United States District Court, E.D. Virginia, Norfolk Division
MARINA LaFLEUR, and THERESA CROY, individually and on behalf of others similarly situated, Plaintiffs,
DOLLAR TREE STORES, INC., d/b/a DOLLAR TREE, and d/ba/ DEALS, Defendant.
AMENDED MEMORANDUM OPINION & ORDER
RAYMOND A. JACKSON, District Judge.
matter comes before the Court on a third Joint Motion for
Approval of Settlement brought by Plaintiffs Theresa Cray.
Kimberly Cruz, and Dee Crouch, on behalfof themselves and the
4, 209 opt-in Plaintiffs in the collective group they
represent ("Plaintiffs"), and Defendant Dollar Tree
Stores, Inc., d/b/a Dollar Tree, and d/b/a Deals
("Dollar Tree"), collectively, the
"Parties." ECF No. 564. Plaintiffs have also tiled
a third Unopposed Petition for Approval of Attorneys'
Fees and Expenses. ECF No. 566.
23, 2015, the Court held a settlement fairness hearing, and
for the reasons stated in open court, which arc set forth
more fully in a Memorandum Opinion dated July 31, 2015, the
Joint Motion for Approval of Settlement and Plaintiffs'
Unopposed Petition for Approval of Attorneys' Fees and
Expenses were both denied. The Court found the record bereft
of data or expert support to establish the settlement fund of
$300, 000 was fair and inadequate documentation to justify
counsel fees of $1, 900, 000, which the Court deemed
excessive. Given that the Parties stated they wished to
continue settlement discussions in light of the Court's
concerns, the Court permitted the Parties to supplement their
filing within ten days of the date of the hearing.
review of the Parties' supplemental filing, the Court
again considered the Joint Motion for Approval of Settlement,
which it again denied in a Memorandum Opinion and Order dated
October 21, 2015. The Court still found the explanation for
the calculations of the settlement fund amount inadequate to
find it fair and reasonable. The Court also found that there
was still inadequate documentation to support $1, 900, 000 in
FACTUAL & PROCEDURAL HISTORY
are current and former Dollar Tree hourly sales associates.
Dollar Tree is a publicly-traded corporation headquartered in
Chesapeake, Virginia with retail stores in the continental
United States. Pls.' Compl. ¶¶ 13-17, ECF No. 1. Dollar
free stores are corporately-owned and operated with operating
policies and procedures that apply to all stores.
Id. at ¶¶ 16, 19.
Marina EaFleur and Theresa Cray brought their claims against
Dollar Tree on behalf of themselves and all current and
former "Hourly Associates" and "Assistant
Store Managers." Id. at * 1. Plaintiffs claim
that Defendant violated wage laws in 48 states and the
District of Columbia by engaging in practices that required
or permitted employees to work "off-the-clock" and
overtime without compensation, Id. at ¶ 2.
Plaintiffs allege that these "standard and uniform human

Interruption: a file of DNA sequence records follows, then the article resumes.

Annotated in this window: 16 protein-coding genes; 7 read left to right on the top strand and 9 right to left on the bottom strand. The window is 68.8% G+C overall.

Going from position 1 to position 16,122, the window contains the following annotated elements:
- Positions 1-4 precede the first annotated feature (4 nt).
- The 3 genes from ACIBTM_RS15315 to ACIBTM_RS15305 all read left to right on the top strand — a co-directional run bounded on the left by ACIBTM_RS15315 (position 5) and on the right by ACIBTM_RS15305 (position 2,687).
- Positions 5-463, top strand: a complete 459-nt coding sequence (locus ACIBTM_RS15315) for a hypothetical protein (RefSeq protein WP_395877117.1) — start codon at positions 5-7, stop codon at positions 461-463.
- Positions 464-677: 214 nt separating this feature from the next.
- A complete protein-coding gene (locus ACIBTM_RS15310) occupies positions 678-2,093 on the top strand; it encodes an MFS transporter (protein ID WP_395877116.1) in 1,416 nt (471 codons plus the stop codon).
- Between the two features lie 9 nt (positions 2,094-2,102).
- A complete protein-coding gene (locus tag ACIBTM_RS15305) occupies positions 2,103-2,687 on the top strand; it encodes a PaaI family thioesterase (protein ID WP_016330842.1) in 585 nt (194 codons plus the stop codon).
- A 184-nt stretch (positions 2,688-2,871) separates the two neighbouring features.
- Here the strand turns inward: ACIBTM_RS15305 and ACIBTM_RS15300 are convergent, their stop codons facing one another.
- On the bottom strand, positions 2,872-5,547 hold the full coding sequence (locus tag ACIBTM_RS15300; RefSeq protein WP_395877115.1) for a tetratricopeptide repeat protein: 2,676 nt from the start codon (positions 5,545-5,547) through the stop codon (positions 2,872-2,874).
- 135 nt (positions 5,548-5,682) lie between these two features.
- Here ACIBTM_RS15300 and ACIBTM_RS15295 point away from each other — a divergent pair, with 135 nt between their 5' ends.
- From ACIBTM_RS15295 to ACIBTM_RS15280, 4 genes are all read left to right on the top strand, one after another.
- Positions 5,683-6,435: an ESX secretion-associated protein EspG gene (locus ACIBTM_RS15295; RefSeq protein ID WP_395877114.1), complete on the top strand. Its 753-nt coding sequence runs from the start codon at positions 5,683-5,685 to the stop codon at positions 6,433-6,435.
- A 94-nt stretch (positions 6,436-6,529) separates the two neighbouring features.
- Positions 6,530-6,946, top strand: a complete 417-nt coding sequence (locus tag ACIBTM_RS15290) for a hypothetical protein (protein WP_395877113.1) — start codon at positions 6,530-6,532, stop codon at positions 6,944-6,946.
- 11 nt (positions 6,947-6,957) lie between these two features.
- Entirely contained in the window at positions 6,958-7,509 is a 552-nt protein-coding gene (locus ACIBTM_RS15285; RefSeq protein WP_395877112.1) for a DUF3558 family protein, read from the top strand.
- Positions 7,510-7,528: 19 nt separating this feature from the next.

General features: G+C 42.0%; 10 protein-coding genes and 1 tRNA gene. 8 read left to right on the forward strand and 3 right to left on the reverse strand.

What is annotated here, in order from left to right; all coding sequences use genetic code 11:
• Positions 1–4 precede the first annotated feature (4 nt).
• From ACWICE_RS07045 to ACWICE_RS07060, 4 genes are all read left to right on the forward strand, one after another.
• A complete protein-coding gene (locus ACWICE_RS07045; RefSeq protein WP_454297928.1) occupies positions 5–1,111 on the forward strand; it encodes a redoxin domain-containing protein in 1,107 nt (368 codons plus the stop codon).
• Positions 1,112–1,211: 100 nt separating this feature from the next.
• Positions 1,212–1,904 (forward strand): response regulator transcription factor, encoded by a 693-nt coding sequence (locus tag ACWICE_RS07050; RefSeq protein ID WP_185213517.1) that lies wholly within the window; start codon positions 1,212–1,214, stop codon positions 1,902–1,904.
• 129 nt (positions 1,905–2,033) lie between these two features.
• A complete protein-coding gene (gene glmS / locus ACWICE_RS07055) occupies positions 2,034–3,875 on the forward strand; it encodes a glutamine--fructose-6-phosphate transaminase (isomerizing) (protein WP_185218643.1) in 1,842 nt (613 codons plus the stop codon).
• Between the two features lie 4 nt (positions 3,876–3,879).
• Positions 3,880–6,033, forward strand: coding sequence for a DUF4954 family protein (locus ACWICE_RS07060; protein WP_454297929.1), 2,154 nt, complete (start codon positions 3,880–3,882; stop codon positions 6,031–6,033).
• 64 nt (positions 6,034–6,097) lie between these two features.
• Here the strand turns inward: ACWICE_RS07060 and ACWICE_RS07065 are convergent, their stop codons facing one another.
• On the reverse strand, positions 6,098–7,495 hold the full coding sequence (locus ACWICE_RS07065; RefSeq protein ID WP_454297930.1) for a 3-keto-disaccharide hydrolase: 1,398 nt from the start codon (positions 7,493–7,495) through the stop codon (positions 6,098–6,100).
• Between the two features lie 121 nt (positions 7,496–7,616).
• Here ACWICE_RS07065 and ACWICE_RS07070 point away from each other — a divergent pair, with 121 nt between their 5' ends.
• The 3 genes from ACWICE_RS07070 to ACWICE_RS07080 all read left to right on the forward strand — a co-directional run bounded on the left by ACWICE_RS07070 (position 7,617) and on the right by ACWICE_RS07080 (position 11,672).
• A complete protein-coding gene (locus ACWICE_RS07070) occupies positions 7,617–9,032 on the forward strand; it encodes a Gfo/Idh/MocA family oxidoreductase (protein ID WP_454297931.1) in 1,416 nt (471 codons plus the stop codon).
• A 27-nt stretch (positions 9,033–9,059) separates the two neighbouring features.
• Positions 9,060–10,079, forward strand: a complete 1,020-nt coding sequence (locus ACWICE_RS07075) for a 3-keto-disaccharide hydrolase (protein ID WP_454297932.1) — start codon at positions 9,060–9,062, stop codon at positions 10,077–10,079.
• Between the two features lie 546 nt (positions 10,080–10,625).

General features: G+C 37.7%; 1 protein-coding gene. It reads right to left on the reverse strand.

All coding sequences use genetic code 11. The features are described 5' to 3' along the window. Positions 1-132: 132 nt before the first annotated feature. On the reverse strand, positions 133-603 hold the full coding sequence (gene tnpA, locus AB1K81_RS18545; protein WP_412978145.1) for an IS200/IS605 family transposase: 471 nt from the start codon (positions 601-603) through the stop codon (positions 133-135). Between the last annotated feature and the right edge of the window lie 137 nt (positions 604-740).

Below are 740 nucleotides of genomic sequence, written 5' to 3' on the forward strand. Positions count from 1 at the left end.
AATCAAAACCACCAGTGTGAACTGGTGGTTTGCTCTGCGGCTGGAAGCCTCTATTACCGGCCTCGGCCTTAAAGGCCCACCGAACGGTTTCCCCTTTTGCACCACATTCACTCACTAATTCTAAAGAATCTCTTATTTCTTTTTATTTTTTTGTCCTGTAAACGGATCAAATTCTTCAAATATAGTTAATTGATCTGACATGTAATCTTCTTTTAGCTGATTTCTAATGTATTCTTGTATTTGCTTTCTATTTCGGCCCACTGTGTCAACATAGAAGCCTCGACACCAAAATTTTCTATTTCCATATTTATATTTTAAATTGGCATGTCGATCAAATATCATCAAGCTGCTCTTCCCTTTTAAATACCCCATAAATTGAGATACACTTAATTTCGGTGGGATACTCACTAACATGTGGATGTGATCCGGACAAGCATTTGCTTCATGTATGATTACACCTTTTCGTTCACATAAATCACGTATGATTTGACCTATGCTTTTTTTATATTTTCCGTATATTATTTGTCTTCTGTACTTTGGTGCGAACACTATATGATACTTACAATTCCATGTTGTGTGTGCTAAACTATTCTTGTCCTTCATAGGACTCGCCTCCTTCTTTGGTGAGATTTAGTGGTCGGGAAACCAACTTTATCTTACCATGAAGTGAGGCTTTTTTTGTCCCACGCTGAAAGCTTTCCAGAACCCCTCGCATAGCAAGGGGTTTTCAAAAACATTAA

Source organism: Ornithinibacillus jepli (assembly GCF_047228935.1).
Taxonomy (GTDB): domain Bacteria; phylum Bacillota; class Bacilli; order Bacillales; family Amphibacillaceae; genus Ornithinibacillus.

resource and employment policies and practices, including
policies and practices governing wages and
compensation." applied to all Dollar Tree employees
nationwide and facilitated a company-wide procedure of
allowing employees to perform overtime work without pay.
Id. at ¶ 20. These allegations specifically claim
that putative class members are paid on an hourly basis and
are required to work off-the-clock (1) when making bank
deposits, (2) during interrupted meal periods, and (3) at
miscellaneous other times performing activities such as
unloading trucks, stocking inventory and aisles, retrieving
carts and boxes, cleaning, and waiting for other employees to
start the next shift. Id. at ¶¶ 21, 24-34. As a
result of the practice of allowing unpaid off-the-clock work,
Plaintiffs worked outside of their scheduled work period and
Defendant failed to compensate them for associated overtime.
Id. at ¶ 43. Accordingly, Plaintiffs claim Defendant
violated federal and state laws prohibiting unpaid overtime
and payment of wages below the minimum wage. Id. at
LaFleur and Croy filed their Complaint in this case on
November 28, 2011 before the United States District Court for
the Northern District of Illinois. ECF No. 1. The Complaint
articulates the aforementioned allegations and brought causes
of action for alleged violations of the Fair Labor Standards
Act ("FLSA"), 29 U.S.C. §§ 201 et seq.,
the Illinois Minimum Wage Law, 820 ILCS 105/1 et
seq., the Illinois Wage Payment and Collection Act, 820
ILCS 115/1 et seq., and similar state wage and hour
laws applicable to putative class members. Id. On
June 18, 2012, United States District Judge Marvin E. Aspen
issued a memorandum opinion and order directing the case to
be transferred to the Eastern District of Virginia. ECF No.
October 2, 2012, this Court conditionally certified the case,
allowing Plaintiffs to send notice to potential opt-in
Plaintiffs. ECF No. 82. This Court also dismissed
non-Illinois state law claims and pendant claims for
Plaintiffs who worked solely as Assistant Store Managers,
including named Plaintiff LaFleur. Id. On November
13, 2012, the Court approved the Parties' proposedjoint
discovery plan for Phase I Discovery. ECF No. 109.
Subsequently. Plaintiffs sent notices to approximately
275.000 former and current Dollar Tree employees. 6, 276 of
which opted-in as Plaintiffs in the lawsuit. Out of 6, 276
opt-in Plaintiffs, 184 opt-in Plaintiffs were later
dismissed, leaving 6, 092 Plaintiffs.
January 11, 2013, the Court denied Defendant's motion for
certification for an interlocutory appeal of its order